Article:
Whilst you are aged between 18 to 25 years old, the Virtual School can continue to support you. The ‘post 16’ officer will help you to get involved with education, training or work. In preparation for leaving care, the virtual school run a variety of programmes including:
- summer programme with St Mary’s University to help you get ready for work and/or education by developing confidence, skills and self-esteem.
- a University taster day with Oxford Brookes University to help you experience what it might be like as a university student.
- work with Trinity College to help achieve nationally recognised art qualifications - artwork is showcased in local exhibitions.
In addition, the Community Youth Service also provide Traineeships.
When leaving our care, we want you to be successful and chase your dreams. We can:
- offer career information and advice e.g. helping you write or update your ‘CV’ (a short document summarising your interests, skills and achievements) and prepare for interviews with employers and colleges
- organise short-term work experience with external employers as well as within the council
- if you choose to look for work within Buckinghamshire Council, guarantee you an interview if you meet its minimum requirements
- support you to apply for internships or apprenticeships
If you have not been successful in finding work or a training programme, a multi–agency panel meets regularly to look at the obstacles you are facing and consider any additional support that could be put in place to help you access work and training opportunities..
We can help you with many of the costs associated with looking for work, including:
- a set of interview clothes up to a maximum of £75
- travel costs to get to interviews
- a haircut before an interview
- any equipment or uniform you might need for work or college
If you are thinking of going to University, the Virtual School can provide specialist advice. We will:
- help you choose the right course and university to match your talents and interests
- help you obtain tuition fees, maintenance loans and any other funds available for your chosen university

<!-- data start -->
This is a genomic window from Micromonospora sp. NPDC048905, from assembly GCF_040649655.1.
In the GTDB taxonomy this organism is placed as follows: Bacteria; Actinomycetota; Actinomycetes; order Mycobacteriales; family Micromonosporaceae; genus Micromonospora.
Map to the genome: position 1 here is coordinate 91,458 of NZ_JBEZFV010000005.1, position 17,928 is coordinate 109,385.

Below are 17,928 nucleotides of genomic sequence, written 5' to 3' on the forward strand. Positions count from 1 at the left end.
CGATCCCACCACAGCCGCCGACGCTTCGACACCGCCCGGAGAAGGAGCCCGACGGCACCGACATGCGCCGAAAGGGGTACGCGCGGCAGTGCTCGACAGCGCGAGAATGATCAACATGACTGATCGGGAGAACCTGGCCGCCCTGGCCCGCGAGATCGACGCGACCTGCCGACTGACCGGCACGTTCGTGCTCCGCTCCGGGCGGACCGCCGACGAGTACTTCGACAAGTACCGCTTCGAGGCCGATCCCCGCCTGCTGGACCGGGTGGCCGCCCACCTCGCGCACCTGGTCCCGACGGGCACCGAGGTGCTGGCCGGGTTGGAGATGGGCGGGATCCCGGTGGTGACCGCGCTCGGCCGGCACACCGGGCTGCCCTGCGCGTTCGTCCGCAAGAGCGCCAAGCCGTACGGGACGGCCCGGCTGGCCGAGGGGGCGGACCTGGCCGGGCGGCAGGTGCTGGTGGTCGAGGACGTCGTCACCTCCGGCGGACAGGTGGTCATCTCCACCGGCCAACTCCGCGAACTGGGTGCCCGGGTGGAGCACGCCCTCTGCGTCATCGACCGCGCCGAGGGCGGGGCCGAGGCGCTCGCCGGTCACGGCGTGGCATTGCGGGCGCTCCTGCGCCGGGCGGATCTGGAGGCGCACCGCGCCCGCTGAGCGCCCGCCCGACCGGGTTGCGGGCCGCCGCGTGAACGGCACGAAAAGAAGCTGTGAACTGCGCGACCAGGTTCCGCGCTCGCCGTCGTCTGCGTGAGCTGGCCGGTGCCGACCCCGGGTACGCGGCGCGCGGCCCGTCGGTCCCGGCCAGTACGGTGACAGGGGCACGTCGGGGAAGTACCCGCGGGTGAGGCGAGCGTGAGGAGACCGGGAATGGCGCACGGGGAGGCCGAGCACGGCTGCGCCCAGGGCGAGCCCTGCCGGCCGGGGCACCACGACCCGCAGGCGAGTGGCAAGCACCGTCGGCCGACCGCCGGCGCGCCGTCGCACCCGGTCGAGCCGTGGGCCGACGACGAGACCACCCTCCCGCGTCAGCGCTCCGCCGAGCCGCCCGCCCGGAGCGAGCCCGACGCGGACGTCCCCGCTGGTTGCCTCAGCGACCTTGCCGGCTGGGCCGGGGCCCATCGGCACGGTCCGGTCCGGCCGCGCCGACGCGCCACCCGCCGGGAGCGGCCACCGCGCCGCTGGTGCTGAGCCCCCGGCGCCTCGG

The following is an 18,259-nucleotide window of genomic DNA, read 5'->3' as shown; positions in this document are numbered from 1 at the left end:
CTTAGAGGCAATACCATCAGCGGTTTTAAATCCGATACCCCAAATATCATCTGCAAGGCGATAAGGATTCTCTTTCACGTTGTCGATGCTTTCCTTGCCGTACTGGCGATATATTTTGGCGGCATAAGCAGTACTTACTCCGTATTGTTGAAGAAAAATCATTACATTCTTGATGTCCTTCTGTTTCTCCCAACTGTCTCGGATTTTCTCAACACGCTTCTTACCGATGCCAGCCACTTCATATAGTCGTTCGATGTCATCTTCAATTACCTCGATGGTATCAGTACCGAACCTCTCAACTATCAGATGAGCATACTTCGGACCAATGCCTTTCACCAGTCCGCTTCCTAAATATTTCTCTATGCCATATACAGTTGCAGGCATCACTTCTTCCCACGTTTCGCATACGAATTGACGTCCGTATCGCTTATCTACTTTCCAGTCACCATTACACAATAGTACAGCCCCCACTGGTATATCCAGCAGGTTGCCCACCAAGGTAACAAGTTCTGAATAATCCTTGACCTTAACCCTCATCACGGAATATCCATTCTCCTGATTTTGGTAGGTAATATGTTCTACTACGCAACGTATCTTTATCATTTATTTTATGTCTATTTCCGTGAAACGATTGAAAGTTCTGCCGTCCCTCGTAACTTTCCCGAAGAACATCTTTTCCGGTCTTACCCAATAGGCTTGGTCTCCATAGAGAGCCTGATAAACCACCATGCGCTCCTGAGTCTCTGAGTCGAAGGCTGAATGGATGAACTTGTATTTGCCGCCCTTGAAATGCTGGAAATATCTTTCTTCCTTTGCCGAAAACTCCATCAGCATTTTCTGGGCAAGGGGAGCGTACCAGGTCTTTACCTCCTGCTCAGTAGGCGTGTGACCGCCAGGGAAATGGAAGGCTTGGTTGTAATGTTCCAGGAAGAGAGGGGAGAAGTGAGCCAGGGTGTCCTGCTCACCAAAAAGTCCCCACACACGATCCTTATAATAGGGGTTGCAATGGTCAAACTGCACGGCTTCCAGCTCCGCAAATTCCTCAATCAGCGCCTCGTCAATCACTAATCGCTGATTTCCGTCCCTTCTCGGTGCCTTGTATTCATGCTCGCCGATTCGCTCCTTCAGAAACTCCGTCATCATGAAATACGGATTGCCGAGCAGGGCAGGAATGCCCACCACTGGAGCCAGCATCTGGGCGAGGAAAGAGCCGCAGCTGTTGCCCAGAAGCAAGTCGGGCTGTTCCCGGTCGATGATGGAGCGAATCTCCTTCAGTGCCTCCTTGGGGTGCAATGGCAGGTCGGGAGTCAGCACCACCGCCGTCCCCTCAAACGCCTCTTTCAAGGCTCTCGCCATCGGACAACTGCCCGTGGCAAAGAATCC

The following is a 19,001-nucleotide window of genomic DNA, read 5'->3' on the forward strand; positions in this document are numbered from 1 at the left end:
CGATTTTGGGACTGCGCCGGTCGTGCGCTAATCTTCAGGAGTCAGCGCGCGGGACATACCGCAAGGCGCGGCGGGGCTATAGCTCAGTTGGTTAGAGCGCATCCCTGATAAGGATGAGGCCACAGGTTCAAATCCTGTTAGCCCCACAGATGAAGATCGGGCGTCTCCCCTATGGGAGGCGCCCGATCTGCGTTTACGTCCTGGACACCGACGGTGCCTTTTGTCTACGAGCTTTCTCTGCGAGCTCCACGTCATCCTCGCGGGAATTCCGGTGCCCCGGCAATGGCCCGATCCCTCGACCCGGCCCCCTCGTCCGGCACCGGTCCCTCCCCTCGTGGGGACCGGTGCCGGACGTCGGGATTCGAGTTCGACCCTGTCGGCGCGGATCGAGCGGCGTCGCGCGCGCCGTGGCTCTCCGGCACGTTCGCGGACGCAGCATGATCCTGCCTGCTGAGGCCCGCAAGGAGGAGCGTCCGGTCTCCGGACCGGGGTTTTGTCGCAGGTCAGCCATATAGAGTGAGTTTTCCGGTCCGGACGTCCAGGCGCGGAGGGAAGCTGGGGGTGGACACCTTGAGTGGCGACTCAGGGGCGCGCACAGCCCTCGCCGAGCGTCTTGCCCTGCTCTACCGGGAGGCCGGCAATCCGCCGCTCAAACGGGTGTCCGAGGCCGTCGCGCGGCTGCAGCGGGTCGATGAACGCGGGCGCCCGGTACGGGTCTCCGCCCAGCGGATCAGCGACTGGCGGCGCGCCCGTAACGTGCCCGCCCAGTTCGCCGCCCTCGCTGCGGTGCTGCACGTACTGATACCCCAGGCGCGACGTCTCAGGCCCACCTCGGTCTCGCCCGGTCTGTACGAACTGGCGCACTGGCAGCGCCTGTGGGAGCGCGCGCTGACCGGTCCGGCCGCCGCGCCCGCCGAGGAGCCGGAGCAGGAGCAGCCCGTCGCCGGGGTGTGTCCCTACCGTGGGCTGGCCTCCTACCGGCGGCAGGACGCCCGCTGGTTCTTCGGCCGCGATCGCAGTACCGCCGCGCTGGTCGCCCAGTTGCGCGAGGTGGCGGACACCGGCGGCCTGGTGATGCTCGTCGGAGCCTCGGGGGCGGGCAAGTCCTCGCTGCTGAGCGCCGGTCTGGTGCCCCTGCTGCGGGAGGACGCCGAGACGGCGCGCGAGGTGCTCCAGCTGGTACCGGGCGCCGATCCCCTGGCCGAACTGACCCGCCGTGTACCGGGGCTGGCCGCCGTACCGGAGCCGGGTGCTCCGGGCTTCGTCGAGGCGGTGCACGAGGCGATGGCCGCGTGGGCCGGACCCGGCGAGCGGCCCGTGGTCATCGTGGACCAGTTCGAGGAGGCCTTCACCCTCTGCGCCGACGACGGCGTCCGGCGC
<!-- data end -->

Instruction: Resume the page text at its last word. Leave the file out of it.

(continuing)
- provide a Council Education ‘bursary’ of £2000
- if necessary, enable you to access your ‘setting up home’ allowance for kitchenware / bed linen of up to £2000 and associated ‘moving costs’
- pay the cost of travel to and from university at start and end of terms and (as agreed with your PA) a visit per term to a family member
- if needed, provide a term-time bus pass
- help with the cost of accessing university leisure facilities, essential reading / equipment and cost of accommodation during the holiday periods (as agreed with your PA)
- meet costs associated with a vocational placement (travel / placement abroad etc)
- meet cost of a graduation gown, photos (as agreed in your Pathway Plan)
- there is a panel chaired by a Head of Service ensuring your accommodation and support needs are met, talk to your PA about this
Between 16 to 18, your PA will talk with you about the different types of accommodation that are affordable and may best meet your needs.
The intention is that if you can demonstrate that you can live independently and manage a tenancy, suitable housing will be identified, usually within Buckinghamshire.
4.6 Staying put
Under what is called a ‘Staying Put’ arrangement, we will support you to stay with your foster carer/s until you are 21, if that is best for you and agreed with your carer/s.
If you are staying with your carer/s, you are expected to pay toward the cost of your room, but this is a lot less than rental prices. Your PA will advise on this and the current policy.
4.7 'Staying Close, Keeping in Touch'
This scheme is for young people leaving residential care provided directly by Buckinghamshire Council.
You will be able to choose a member of the care-team to support you after you have left the unit. You will have the benefit of an ‘out of hours’ support service provided by the staff with whom you have worked.
4.8 Supported accommodation
When you live in supported accommodation, you will be helped to develop independence skills. You will have your own lockable room though may have to share other facilities such as kitchen and bathroom.
The level of support will depend upon your individual needs. Your PA will visit the accommodation with you before you decide about moving in. 2 options exist:
- ‘16+ Supported Group Living’ in a shared house with up to 5 bedrooms to develop independence skills
- ‘Solo Placement’ for young people with some capacity to live independently though needing additional support about education or employment
4.9 'Shared Lives'
If you have additional needs and require a lot of support to live independently after the age of 18, your social worker will help you decide whether you are suitable for this scheme.